Choosing the Right Business Phone System: Here’s What You’ll Need to Know

Landlines may sound like relics from the past. But over 140 years later after Alexander Graham Bell introduced telephones to the world, they still have their place in the modern age. With social media, chat, messengers, and other communication mediums, most businesses may think a phone system is not necessary. However, they still provide needed value that’s hard to achieve from other types of communication. So, if you realize that your business needs some type of reliable phone system, how do you choose the right one?

Many businesses prefer having a one-on-one conversation with clients, customers, partners, and vendors to maintain their rapport and accelerate the sales process. But before installing a phone system, ask yourself the following:

  • Do you really need a full phone system to run your business?
  • Do you need desk phones, or do you prefer a virtual system?
  • Will you use a regional phone company or a local one?
  • Do you prefer a Voice over Internet Protocol (VoIP) system that offers a multitude of providers?
  • If you do choose VOIP, do you want your system installed on your premises, or would you rather use a service provider host?

There are a few things you’ll want to know ahead of time, and it may seem confusing. But don’t worry. Let’s help you figure it out.

We will provide you with several business phone system options that are available for you to choose from. Let’s begin.

Traditional Landlines

Yes, people are still using landlines that are supported by local and regional phone companies. Landlines are analog systems that run through copper wiring. A business landline system requires PBX (Private Branch Exchange) hardware to be installed on the property. PBX hardware makes it possible to have multiple extensions.

Despite being old-fashioned, landline phones stand the test of time when it comes to reliability. Unfortunately, many telecommunication companies are no longer offering these systems. Landline systems are best for large companies that have in-house staff.

Virtual Phone Systems

Virtual phone systems connect your customers to your services. When a customer calls the main business number and speaks to a remote customer service representative, they are connected through a virtual line that’s routed through the main office. This is an extensive call forwarding solution where incoming calls are forwarded to the employee’s home or cell phone.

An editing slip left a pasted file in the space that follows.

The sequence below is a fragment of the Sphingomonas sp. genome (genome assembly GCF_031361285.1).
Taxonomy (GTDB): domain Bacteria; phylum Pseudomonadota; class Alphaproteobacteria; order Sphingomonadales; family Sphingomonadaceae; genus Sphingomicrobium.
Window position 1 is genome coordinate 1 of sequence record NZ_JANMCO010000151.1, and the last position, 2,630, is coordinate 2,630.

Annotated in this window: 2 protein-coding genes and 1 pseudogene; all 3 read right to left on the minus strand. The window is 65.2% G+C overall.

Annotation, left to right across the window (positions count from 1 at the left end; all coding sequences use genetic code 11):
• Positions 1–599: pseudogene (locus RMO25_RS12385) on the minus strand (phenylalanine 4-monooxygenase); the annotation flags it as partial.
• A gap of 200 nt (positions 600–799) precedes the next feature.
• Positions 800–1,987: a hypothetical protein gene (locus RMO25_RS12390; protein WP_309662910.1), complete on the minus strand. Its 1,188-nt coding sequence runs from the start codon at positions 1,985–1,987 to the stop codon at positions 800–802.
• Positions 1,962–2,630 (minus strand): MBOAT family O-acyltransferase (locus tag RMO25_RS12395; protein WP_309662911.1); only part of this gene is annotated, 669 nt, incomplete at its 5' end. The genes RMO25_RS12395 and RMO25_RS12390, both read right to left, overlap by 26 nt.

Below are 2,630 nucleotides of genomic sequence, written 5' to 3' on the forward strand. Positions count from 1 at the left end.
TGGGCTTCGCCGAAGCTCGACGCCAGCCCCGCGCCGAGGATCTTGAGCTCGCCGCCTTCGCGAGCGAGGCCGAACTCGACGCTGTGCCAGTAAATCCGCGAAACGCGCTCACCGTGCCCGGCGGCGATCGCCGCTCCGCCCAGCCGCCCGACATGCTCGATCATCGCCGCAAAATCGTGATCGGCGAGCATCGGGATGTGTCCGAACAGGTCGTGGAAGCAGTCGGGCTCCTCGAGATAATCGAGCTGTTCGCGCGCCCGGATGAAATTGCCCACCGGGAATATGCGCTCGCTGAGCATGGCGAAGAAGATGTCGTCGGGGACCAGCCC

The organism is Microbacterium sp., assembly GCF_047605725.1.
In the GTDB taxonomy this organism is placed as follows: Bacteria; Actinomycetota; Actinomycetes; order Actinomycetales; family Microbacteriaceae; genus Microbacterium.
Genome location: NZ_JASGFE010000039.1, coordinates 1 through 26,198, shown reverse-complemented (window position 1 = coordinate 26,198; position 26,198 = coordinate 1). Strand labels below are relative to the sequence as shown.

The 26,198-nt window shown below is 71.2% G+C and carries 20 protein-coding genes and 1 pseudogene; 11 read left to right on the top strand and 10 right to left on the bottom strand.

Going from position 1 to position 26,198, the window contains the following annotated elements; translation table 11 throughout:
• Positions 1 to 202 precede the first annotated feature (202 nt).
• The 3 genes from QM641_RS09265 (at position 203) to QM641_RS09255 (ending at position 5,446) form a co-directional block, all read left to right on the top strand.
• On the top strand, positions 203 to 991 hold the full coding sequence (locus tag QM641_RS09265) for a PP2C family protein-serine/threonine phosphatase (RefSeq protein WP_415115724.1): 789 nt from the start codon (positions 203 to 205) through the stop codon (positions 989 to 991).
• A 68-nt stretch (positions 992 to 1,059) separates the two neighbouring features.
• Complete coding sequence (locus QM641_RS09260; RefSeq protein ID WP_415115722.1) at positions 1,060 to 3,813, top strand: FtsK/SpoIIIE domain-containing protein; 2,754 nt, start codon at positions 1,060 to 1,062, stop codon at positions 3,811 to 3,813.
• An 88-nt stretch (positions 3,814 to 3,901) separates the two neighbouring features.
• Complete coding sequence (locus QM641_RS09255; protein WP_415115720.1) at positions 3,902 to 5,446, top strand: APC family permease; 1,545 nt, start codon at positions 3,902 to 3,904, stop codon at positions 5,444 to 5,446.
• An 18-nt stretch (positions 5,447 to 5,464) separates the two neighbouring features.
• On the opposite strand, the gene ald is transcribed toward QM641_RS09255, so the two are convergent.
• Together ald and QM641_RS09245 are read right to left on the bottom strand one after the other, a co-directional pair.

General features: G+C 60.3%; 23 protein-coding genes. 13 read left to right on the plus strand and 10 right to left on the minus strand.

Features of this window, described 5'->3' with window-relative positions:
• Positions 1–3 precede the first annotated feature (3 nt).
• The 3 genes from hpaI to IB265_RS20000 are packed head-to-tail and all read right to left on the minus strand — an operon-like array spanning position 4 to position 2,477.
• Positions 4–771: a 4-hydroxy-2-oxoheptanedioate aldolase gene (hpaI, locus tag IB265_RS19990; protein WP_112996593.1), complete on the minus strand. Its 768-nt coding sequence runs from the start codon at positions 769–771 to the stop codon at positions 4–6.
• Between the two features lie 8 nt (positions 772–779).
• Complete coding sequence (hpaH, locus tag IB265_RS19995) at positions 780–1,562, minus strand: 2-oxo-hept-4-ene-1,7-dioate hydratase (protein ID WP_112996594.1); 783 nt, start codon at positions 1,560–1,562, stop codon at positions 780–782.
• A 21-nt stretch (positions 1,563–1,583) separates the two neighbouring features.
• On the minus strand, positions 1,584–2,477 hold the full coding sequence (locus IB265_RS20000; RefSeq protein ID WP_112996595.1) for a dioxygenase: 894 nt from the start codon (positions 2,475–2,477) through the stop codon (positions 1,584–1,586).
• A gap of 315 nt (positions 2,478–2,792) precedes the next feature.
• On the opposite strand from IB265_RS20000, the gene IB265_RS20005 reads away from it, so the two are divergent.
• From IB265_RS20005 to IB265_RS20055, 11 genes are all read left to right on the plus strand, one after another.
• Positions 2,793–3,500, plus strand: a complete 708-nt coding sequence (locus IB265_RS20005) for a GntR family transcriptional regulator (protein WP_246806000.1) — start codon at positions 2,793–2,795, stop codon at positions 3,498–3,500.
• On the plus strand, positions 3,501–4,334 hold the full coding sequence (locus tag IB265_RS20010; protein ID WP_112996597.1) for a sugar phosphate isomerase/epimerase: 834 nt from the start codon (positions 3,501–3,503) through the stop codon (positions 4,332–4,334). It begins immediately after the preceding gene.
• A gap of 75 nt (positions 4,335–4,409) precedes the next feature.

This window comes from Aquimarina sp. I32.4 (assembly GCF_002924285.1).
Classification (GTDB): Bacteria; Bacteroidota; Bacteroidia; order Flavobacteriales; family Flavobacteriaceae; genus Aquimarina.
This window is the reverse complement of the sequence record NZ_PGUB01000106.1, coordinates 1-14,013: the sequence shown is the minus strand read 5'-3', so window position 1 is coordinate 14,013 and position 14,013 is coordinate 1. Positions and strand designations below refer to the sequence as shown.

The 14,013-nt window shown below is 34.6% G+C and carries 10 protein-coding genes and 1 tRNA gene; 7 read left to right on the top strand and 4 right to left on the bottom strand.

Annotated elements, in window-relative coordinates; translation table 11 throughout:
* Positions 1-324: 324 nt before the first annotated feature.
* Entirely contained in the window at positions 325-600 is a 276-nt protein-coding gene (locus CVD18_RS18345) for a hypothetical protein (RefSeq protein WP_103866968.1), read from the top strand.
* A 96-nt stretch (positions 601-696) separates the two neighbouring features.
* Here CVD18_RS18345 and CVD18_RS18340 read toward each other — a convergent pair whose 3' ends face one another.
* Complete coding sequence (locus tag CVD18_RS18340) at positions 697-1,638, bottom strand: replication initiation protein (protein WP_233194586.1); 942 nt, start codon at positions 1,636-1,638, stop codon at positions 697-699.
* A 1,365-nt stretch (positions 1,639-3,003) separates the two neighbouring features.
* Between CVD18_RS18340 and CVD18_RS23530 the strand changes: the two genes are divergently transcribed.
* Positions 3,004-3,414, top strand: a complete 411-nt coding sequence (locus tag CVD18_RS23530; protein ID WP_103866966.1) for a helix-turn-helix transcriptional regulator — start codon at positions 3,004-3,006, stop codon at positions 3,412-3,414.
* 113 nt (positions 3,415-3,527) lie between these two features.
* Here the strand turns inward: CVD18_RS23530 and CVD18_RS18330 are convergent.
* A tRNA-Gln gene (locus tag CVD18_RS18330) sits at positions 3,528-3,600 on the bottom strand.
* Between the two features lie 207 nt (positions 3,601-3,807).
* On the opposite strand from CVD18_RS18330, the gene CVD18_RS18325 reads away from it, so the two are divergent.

Virtual Phone System Features

  • Automated receptionists
  • Voicemail
  • Call forwarding
  • Call screening
  • Toll-free numbers
  • Online faxing

Virtual phone systems allow businesses to link offsite employees to customers. Through this type of system, a company can maintain a professional image by using its main office number as a contact point while allowing remote employees to handle the calls. Also, the company employees have access to the phone system’s features that their landlines and cell phones don’t offer. The main drawback is that customers may be charged for data and minutes when calling.

VOIP Phone Systems

VOIP (Voice Over Internet Protocol) uses the internet for its services and connectivity. They provide many of the same features that, in the past, only companies with extensive PBX networks could have. Today, VOIP has made these same features more affordable and accessible to companies with smaller budgets.

With VOIP, a company’s employees can access the system from their cell phones. VOIP is sophisticated but easy to install and configure. It is also considerably cheaper than landline systems.

With VOP, you have two options for connectivity: you can have it hosted on a server on your property or use a cloud-based platform. As far as drawbacks, because VOIP relies on internet technology, it is prone to the same issues, such as slow speeds and disruptions in connectivity.

VOIP phone systems are ideal for all types, including small businesses that want excellent functionality at a reasonable price.

Additional Considerations

  • Your Budget and your Current Set-Up. In other words, how much can you spend, and what are the logistical challenges for your communication needs? Are you looking to connect remote workers, or are you trying to have a reliable system for a company that houses many workers under one roof?
  • Call volume: how many calls are you expecting daily?
  • Total budget: Not just installation costs but maintenance as well. How much have you allocated to communication?
  • The nature of your employees’ work: Are they on the field, in the office, or both? Do your employees need a cell phone, a desk phone, or both?
  • What types of features do you need? Call waiting, routing options, transfers, forwarding, etc.
  • Does your company have a reliable internet connection?
  • How will your phone system fit with other resources you may already have? For example, are you already using a mobile phone carrier for employees who do fieldwork?

As you’ll see by now, choosing the right phone system is a significant decision. Not having the right one can greatly affect your sales game and, ultimately, your reputation. Your company’s telephone system is a key framework where business transactions take place.

If you want our biased opinion, we prefer a VOIP phone system as it gives you both functionality and a budget-friendly solution. But don’t take our word for it.

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